Building the necessary political pressure to change the world will not be done simply by pitching good ideas, says Tom Bennett
What happens if you fill a room with architects and invite discussion on the climate crisis? Someone will make the case for being more persuasive with clients. The words “carbon” and “circular” will be used liberally and in various combinations. PAS 2035 may crop up. Many excellent points will be made.
None of what follows is intended to diminish the importance of all of that good stuff. But, in our rush to engage the problem through the prism of our particular role-identity, are we missing a larger point?
Like an architectural project happening backwards, we are mired in detail before we have dealt with the overall scheme of things.
We need a wholesale systemic transformation of almost every aspect of society. Clearly this will necessitate massive and decisive intervention by the state, and a rewiring of the economy. But, given strong inertia and myriad vested interests arraigned against change, how can this be achieved?
Full-time campaigners and activists spend their waking lives pushing climate action up the political agenda. It is worth reflecting on the fact that these dedicated souls are no more responsible for sorting out this mess than any of the rest of us.
Construction professionals may operate within a particular domain which is responsible for a significant chunk of overall emissions. This fact, though, does not exempt us from sharing in a more general obligation to push for a sweeping transformation of society. Fundamentally, the battle for a habitable future will be won or lost in the arena of the political economy.
So let’s ask two questions: what are we tangibly doing to build political pressure for the necessary transformation? And could our skillset assist in those efforts?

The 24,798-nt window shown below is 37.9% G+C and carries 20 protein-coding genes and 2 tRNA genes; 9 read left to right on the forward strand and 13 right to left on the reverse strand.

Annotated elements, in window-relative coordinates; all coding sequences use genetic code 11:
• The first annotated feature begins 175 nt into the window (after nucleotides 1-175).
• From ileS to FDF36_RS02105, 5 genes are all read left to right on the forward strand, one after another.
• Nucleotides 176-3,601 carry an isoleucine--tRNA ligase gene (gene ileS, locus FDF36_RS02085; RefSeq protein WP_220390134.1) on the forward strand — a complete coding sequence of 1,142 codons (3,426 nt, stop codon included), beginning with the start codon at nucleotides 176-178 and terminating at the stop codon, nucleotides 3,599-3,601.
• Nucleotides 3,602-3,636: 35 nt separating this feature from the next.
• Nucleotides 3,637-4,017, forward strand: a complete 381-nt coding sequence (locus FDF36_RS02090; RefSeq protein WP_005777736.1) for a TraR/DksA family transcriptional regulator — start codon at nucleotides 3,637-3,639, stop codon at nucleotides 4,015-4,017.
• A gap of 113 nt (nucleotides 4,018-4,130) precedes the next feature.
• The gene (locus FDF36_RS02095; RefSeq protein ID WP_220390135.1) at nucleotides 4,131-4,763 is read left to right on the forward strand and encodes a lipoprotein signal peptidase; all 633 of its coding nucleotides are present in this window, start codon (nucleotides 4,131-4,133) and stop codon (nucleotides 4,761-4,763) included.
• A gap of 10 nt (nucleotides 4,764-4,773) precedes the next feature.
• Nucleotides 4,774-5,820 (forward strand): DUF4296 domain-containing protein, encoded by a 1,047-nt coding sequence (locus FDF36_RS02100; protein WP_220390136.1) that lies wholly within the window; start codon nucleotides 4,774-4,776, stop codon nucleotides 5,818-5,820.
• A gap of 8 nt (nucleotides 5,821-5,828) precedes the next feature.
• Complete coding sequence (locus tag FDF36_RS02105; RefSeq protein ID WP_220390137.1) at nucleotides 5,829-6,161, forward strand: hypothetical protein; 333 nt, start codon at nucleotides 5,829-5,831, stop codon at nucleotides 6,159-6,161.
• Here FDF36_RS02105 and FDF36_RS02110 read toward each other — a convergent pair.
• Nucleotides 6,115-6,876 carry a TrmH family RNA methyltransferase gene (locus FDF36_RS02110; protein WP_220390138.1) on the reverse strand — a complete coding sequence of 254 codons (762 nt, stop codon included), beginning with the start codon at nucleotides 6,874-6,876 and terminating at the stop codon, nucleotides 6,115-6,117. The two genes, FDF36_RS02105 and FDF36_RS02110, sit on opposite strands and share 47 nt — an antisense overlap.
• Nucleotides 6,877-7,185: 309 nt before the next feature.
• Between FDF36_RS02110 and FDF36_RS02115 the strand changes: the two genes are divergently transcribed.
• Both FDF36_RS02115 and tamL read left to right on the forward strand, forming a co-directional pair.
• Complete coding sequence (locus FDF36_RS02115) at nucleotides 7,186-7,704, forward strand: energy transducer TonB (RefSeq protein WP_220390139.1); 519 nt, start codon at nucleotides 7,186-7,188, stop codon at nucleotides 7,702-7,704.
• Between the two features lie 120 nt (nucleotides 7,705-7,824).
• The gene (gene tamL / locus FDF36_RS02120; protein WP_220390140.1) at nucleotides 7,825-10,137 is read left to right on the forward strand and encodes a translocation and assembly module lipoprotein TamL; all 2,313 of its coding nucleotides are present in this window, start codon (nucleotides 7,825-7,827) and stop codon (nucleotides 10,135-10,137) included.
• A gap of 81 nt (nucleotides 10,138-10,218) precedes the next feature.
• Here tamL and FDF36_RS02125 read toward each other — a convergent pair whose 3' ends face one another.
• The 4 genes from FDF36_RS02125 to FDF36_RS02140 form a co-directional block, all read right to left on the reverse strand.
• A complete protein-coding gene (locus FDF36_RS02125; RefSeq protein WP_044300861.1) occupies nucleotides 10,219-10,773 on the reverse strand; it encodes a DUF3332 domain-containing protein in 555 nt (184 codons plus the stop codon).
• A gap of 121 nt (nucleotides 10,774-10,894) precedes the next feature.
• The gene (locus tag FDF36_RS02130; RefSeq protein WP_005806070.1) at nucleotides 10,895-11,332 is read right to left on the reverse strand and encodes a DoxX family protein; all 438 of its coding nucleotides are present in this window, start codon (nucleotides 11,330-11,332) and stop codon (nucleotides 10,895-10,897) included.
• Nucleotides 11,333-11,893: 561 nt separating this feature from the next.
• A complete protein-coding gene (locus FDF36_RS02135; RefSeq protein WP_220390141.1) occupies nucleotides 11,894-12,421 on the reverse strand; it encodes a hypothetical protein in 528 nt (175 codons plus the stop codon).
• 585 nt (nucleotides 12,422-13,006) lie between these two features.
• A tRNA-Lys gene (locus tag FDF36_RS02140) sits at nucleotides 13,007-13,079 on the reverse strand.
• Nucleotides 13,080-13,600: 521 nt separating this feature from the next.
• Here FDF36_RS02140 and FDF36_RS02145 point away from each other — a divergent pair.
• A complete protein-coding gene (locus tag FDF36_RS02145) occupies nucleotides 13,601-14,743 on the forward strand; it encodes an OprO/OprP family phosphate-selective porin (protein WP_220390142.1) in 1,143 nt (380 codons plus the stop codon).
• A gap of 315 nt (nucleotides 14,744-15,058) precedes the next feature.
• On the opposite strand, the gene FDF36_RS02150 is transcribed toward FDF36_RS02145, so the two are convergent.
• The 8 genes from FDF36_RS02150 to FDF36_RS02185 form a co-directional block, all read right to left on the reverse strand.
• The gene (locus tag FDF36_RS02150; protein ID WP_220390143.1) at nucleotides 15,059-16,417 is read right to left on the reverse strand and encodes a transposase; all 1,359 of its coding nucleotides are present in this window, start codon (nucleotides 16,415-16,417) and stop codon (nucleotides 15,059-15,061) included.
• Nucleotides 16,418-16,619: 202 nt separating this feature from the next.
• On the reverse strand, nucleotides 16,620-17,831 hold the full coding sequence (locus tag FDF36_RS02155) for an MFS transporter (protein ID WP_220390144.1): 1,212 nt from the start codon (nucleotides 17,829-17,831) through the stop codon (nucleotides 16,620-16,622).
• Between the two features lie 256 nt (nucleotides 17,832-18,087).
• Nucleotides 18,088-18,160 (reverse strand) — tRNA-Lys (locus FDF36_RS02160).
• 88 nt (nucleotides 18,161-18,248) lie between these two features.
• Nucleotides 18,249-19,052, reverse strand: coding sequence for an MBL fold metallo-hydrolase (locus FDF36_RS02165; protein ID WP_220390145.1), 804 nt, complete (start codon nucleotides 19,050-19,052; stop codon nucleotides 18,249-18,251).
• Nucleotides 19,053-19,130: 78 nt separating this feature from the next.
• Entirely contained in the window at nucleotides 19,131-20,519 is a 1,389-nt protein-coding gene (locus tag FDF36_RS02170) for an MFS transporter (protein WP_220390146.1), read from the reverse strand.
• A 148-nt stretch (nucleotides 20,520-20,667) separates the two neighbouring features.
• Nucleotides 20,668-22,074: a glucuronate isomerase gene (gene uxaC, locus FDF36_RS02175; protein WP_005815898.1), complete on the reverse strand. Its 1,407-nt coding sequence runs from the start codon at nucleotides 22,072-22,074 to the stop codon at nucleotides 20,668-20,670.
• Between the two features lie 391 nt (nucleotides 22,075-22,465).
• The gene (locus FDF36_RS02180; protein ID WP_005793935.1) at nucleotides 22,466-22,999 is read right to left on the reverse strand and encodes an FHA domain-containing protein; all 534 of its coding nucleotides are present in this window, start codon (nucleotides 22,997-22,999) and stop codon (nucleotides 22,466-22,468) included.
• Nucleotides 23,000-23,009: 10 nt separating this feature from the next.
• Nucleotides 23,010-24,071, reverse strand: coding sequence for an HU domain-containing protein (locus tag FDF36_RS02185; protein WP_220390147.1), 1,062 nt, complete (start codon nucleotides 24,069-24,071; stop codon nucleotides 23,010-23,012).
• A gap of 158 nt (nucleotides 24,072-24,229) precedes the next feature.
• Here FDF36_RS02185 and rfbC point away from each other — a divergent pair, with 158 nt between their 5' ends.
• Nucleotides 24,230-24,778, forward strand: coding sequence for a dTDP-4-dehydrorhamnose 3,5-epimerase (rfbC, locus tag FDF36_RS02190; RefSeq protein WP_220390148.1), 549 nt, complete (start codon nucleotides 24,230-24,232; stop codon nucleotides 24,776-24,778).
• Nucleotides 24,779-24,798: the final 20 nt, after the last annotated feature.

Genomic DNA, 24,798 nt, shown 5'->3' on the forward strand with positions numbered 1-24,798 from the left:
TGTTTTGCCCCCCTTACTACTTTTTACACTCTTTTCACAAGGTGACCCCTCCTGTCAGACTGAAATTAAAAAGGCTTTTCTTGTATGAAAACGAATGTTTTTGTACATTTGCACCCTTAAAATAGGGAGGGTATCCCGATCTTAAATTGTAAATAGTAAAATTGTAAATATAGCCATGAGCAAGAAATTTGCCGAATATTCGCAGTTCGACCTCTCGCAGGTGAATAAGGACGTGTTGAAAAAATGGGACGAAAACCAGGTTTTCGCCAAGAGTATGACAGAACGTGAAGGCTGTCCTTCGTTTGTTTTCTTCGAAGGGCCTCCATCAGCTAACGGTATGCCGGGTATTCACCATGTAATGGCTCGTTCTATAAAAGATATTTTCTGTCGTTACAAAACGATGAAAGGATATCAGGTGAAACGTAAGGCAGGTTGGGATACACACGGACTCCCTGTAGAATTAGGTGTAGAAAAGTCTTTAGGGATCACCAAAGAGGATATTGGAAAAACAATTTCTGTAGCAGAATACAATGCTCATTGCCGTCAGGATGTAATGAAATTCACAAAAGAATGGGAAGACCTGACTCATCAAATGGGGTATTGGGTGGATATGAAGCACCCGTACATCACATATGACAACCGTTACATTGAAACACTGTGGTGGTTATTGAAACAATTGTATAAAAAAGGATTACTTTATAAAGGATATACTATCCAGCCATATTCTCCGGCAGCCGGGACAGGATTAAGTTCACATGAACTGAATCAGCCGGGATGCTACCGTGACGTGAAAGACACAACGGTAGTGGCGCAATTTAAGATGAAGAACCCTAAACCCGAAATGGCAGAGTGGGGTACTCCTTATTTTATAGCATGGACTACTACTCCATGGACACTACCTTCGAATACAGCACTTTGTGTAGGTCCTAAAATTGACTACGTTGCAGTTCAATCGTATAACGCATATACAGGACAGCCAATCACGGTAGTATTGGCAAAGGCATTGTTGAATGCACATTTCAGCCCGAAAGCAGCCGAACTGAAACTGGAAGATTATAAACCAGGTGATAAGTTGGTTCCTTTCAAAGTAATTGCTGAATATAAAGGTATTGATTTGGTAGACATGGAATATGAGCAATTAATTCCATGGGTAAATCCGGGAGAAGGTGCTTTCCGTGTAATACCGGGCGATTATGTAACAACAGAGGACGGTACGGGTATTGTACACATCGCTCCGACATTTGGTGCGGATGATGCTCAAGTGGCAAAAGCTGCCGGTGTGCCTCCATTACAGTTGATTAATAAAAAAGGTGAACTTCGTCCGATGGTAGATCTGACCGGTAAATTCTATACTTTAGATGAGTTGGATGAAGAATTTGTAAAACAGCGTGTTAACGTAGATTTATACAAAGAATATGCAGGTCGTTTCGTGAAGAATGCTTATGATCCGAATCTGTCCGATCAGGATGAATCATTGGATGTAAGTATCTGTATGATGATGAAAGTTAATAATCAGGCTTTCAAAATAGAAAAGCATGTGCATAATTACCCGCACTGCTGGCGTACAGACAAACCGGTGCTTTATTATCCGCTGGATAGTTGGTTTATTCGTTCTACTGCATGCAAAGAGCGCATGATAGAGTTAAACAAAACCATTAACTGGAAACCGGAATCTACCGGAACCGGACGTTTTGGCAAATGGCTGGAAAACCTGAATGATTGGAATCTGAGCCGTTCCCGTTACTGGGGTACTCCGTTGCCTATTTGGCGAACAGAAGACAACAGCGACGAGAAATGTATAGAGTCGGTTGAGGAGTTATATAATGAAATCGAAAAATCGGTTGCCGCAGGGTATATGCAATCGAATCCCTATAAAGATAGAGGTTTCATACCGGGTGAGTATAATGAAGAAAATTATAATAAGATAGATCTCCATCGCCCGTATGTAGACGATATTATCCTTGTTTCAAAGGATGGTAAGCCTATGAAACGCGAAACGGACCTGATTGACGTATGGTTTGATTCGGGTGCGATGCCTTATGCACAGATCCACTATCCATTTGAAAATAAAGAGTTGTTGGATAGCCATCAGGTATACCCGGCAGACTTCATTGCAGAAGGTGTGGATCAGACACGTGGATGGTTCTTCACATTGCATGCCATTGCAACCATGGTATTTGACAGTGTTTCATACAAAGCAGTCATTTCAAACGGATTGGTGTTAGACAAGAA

In just two weeks of disruptive action in April 2019, Extinction Rebellion achieved significant gains that decades of reports, petitions and immaculately crafted letters to MPs had failed to deliver.
Civil disobedience may not be a panacea, but this approach has also opened an avenue for redeployment of design skills in a way that has little to do with solutionising and everything to do with tackling the implementation bottleneck.
In the case of a tensegrity blockade of Rupert Murdoch’s printers, for example, architectural design was used to call out the corporate media for persistently downplaying the crisis and stymieing action.
Perhaps it is time to adjust the dials: spend a little less time pitching solutions to each other and a little more of our energies supporting movements which are engaged in the crucial work of mandate building. For it is ultimately this that will enable those solutions to happen at the necessary scale.
Tom Bennett is an architect at Studio Bark and a climate activist
Ideas for positive change
This is part of our Countdown to COP26 coverage in the lead up to the world climate conference in Glasgow in November. We will be publishing more big ideas about ways to tackle the climate emergency over the coming weeks and you can find more here.